1) Yes I do skip fret 4 on purpose (and it doesn't come up in this tune); this is common in cello hand positions (do a google image search on "half position" for cello) and you can typically skip a fret between your index and middle without much discomfort.
2) Where my ring finger would go is somewhat hypothetical since I don't actually use the 6th fret in this tune either.
I have to reach for the 2nd fret of the 3rd string twice in the A part - this is not covered in the above hand position so I move back to hand position B (below); in theory you could simply think of as "breaking hand position" to get a hard-to-reach note, but any time I slide my thumb on the back of the neck, I think of it as changing positions. Furthermore, I end up using hand position B for the whole B part as well.
Hand position B (for Brushy fork of John's creek):
any time I press down the 2nd fret I use my index finger
any time I press down the 3rd fret I use my middle finger
any time I press down the 4th fret I use my ring finger
any time I press down the 5th fret I use my pinky finger
So, take a second to watch the above video again and note the hand position switches. One more example, is "Fine Times at Our House" a Hammonds family tune from WV that makes it way pretty far up the neck. You can see me playing a full A part here (then the video gets overdubbed with my "sales pitch" about the OME Northstar, which really is a nice banjo btw!)
full video link: https://www.youtube.com/watch?v=052xPB-Dm5Q
Whats with the new shirt? I kinda liked the old one better...
So this tune actually uses 3 hand positions (all of which you can see in the A part). I won't give describe them as thoroughly as before, since you likely get the point by now:
- The 1st position I use covers frets 1-4 using index-pinky fingers without skipping any frets (same position I described for banging breakdown above)
- The 2nd position I use covers frets 2-5 using index-pinky fingers without skipping any frets (same as "position B" for "Brushy Fork of John's Creek")
- The 3rd position I use covers frets 5-9 using index-pinky fingers, and skipping fret 6 (similar to "position A" for "Brushy Fork of John's Creek" but moved up 2 frets).
Watch the video again and see if you can ID when I use each position, and more-importantly, when I switch.
I'll leave you with one final example on how to put slides back into your playing with hand positions - basically my rule is to "slide in" to the desired hand position rather than "sliding out" of it and having to move back to the position you'd like to be in. Here's an example of what I'm talking about using "Johnny Don't Get Drunk" on a fretless 12" Enoch Tradesman:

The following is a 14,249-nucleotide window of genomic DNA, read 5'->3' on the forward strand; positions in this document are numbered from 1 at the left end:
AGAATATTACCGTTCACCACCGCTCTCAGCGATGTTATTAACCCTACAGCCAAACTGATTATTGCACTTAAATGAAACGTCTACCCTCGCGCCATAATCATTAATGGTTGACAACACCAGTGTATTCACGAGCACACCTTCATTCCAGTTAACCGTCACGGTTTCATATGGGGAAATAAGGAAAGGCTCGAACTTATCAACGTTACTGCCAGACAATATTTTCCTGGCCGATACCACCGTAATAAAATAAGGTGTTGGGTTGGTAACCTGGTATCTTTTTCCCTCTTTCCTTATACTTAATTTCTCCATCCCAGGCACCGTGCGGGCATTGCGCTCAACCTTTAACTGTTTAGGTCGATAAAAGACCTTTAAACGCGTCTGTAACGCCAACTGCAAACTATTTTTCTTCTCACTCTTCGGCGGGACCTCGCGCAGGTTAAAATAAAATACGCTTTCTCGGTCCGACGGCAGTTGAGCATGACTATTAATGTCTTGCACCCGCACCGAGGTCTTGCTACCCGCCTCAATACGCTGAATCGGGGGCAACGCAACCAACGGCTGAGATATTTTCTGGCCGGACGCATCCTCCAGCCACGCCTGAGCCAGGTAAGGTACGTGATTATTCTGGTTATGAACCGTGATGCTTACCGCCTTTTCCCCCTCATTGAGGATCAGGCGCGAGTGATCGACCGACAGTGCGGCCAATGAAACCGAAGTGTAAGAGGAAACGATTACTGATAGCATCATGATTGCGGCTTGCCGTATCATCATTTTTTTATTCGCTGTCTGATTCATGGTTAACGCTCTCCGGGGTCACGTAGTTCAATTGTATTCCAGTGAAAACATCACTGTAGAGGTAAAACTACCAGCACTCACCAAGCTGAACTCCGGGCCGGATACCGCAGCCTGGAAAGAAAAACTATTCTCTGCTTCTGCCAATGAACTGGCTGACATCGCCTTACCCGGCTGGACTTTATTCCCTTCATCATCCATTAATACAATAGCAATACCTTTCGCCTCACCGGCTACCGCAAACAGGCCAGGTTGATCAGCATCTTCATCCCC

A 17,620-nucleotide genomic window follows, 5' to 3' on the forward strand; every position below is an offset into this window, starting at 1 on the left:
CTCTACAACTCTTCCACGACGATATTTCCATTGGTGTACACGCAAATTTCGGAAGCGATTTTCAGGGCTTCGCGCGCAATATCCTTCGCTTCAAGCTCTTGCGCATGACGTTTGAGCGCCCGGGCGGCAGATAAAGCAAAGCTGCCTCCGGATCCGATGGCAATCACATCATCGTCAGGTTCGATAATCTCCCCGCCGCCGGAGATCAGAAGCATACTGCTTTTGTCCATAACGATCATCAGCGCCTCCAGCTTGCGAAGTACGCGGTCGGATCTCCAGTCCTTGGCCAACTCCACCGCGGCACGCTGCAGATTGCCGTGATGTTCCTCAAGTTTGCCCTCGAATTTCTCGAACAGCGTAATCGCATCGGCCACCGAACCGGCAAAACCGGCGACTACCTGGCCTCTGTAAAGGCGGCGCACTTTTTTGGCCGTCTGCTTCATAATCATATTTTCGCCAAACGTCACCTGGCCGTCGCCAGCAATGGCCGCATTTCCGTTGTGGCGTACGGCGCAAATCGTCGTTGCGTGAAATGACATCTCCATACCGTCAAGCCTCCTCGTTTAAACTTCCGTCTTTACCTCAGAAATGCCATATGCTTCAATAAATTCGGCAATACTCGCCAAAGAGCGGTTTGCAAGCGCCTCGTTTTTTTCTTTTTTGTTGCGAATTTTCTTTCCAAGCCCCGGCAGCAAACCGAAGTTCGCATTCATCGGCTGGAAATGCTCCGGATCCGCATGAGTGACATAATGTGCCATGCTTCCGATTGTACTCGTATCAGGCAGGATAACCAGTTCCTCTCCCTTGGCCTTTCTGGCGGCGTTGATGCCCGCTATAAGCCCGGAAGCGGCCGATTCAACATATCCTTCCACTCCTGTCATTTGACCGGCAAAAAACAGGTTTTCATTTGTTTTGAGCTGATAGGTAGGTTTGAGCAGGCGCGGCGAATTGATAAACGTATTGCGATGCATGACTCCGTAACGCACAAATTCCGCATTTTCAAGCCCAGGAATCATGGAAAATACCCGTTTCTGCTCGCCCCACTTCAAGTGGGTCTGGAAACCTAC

full video link: https://www.youtube.com/watch?v=WTEEv8dNJwo
...wait, where did the beard go?
I'm not sure what the point of playing a fretless banjo would be without using slides and when I get one in my hands, I really can't help but put a few into whatever tune I'm playing!
Though its a little harder to tell without frets for reference, I am staying in one hand position for this entire tune (the same position as "Hand position B" for "Brushy fork..." above). But several times in both the A and B parts, I slide "into" this hand position, starting ~1 "fret" back; in every case, I am sliding from the imaginary 3rd to 4th frets, with my ring finger (which ends right where its supposed to be, on the 4th imaginary fret, in this hand position). You could make the same sound by starting in the correct position and sliding from imaginary frets 3 to 4 with your middle finger, but then you'd have to move back down to get to your original hand position - I'm a lazy banjo player at heart and 2 moves are not better than 1 in my opinion : )
Final thoughts - This method of playing isn't for everybody, but whether you end up using hand positions or not, I hope you got something out of reading this. I should also say that this approach doesn't work well for every tune I play - particularly those with a lot of chords (especially C/D-shape chords in open G/A tuning, which require you to put 2 fingers down on the same fret). However, I don't think I could keep track of how to play super-notey tunes like "Fine Times..." without using hand positions as an organizing principle.